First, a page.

A new RFF paper looks at how different options for controlling the costs of climate regulation in the United States fare in terms of expected emissions and overall program costs.
A “price collar” on emissions allowances has emerged as a favored approach for containing the potential costs of a U.S. cap-and-trade system regulating greenhouse gases. By setting both a ceiling and floor on allowance prices, a collar would reduce year-to-year volatility in abatement costs and prevent the overall costs of the cap-and-trade program from being either much higher or much lower than anticipated. Over the long term, the expectation is that it would lower the costs of achieving a given emissions target.
In practice, the collar would work by making additional allowances available to emitters to keep prices from rising above the ceiling, while removing allowances to keep prices from falling below the floor. Two variants of a price collar have emerged:
- A “hard collar” places no limits on the number of allowances that can added to the system at the ceiling price. While it contains costs, it also reduces the probability that the long-term emission goal will be met.
- A “soft collar” sets a limit on the number of allowances that can be added to the system by creating a fixed allowance reserve. This would provide some of the benefits of reduced price volatility while giving greater assurance that environmental goals will be met.
A soft collar mechanism is included in the climate legislation recently introduced by Senators Kerry and Lieberman. In a new RFF Discussion Paper, “Soft and Hard Price Collars in a Cap-and-Trade System: A Comparative Analysis,” Fellow Harrison Fell and colleagues at RFF explicitly consider the effects of uncertainty in the market for emissions allowances on the selection of a particular type of price collar. They find that for a given price collar, a soft collar tends to lead to higher expected costs and price variability, while a hard collar tends toward higher emissions volatility.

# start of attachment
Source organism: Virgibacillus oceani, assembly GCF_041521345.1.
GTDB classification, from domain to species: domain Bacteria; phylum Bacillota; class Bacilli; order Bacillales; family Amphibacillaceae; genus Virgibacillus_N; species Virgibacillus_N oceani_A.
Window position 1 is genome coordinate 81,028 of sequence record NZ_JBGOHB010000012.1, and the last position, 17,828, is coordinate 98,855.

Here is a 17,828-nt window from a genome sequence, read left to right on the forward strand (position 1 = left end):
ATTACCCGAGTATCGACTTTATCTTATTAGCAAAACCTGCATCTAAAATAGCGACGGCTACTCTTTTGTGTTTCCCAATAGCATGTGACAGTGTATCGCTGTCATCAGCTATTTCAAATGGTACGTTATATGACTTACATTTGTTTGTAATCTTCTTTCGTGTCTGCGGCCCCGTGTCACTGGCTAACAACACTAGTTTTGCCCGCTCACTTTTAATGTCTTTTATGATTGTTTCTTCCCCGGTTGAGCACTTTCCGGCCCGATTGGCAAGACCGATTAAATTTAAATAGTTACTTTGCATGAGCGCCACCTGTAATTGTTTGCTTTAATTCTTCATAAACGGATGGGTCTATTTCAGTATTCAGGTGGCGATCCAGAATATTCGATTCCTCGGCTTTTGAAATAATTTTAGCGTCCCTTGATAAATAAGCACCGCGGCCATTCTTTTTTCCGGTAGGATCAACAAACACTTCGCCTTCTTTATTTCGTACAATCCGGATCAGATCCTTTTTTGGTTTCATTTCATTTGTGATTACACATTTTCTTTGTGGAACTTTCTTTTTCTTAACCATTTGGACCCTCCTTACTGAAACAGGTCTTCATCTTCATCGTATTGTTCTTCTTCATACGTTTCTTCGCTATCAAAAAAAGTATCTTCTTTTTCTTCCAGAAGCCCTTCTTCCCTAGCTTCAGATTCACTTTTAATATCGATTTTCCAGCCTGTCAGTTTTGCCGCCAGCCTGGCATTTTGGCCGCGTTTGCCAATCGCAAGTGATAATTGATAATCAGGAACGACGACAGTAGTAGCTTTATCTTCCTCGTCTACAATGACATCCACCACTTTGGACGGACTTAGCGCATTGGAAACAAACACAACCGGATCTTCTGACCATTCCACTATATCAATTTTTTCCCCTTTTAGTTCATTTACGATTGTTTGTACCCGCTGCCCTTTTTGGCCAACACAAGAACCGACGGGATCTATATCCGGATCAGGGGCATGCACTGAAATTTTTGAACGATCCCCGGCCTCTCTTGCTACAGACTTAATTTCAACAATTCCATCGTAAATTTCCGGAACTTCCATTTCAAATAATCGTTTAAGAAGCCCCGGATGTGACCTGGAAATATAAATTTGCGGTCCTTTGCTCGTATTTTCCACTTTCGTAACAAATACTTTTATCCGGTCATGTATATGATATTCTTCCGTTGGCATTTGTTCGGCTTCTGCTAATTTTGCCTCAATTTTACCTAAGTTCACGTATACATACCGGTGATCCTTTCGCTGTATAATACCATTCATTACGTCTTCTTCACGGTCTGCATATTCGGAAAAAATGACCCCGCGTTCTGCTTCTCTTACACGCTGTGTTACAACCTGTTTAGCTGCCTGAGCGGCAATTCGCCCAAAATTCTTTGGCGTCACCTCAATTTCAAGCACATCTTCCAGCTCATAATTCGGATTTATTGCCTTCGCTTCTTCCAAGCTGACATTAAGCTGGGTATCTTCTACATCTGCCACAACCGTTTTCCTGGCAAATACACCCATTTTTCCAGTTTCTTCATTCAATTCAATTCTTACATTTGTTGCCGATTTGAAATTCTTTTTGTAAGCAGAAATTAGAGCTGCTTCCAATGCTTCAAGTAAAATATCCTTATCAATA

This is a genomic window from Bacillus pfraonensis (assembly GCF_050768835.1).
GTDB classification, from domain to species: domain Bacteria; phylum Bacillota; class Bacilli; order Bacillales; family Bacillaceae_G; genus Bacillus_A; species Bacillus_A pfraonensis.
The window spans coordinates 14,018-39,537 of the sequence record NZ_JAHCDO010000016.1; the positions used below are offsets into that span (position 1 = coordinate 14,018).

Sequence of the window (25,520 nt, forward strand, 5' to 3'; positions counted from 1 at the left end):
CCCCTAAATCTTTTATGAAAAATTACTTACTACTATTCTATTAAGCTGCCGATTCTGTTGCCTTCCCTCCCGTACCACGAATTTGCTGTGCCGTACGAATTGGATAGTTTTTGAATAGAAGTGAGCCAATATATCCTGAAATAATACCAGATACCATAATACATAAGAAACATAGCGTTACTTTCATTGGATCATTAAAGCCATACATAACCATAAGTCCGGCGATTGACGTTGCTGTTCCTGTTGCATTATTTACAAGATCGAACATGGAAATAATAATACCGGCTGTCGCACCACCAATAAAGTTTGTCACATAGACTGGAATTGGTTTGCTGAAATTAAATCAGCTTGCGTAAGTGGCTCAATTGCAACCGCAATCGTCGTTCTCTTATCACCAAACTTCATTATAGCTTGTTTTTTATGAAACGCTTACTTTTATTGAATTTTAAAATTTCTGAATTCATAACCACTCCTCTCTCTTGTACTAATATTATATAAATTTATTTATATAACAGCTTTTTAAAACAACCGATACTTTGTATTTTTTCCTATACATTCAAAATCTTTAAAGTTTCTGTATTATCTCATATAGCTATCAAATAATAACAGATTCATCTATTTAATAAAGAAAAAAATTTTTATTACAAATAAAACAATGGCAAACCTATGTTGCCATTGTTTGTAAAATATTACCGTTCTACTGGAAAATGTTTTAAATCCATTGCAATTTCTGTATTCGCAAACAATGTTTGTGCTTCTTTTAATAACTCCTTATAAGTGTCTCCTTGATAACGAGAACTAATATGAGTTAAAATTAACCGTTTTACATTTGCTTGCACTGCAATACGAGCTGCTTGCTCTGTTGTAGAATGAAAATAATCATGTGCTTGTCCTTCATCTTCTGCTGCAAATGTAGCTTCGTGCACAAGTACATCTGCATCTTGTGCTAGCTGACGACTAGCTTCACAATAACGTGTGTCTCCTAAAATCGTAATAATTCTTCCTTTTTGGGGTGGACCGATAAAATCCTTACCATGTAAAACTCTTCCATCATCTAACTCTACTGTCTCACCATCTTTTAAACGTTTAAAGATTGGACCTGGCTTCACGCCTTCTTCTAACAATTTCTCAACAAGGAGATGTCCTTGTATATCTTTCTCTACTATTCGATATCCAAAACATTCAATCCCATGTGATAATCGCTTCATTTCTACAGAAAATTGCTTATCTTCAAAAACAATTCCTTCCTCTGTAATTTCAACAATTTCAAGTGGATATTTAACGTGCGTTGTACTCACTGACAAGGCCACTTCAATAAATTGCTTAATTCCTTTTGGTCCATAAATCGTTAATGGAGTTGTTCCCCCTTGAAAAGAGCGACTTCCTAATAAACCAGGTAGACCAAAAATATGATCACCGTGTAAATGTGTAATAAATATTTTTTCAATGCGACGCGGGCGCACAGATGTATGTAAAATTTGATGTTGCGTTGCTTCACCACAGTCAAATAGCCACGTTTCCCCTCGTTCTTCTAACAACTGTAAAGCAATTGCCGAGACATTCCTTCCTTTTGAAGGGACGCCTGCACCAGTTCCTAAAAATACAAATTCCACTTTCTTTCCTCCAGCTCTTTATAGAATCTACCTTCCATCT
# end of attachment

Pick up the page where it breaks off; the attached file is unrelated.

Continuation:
Perhaps the most important finding is that the lion’s share of cost savings is achieved with the initial introduction of additional allowances under a price collar. As further additional allowances are made available (that is, the collar is hardened) additional cost savings are achieved, but they come at a diminishing rate. Under most plausible scenarios the cost savings from a hard collar are relatively modest. In one possible case, however, a hard collar can result in significantly greater cost savings than a soft collar.
An important feature of the underlying problem is the degree of uncertainty about future costs. The model characterizes two sources of uncertainty: the year-to-year variation in the cost of emissions reductions in the U.S. economy and the variation in the costs of international offsets. Further, the model accounts for the fact that variation in these costs might be related. For example, a domestic economic boom might increase the cost of domestic emissions reductions, but at the same time it also might be associated with higher demand in global commodity markets, which would limit the supply of international offsets. In this case the availability of offsets might amplify the uncertainty about future costs, even as they lower overall costs. Another important parameter is the persistence of shocks to domestic abatement costs and the international supply of offsets. With persistent and highly negatively related cost shocks, a hard price collar will achieve lower expected costs than a soft collar.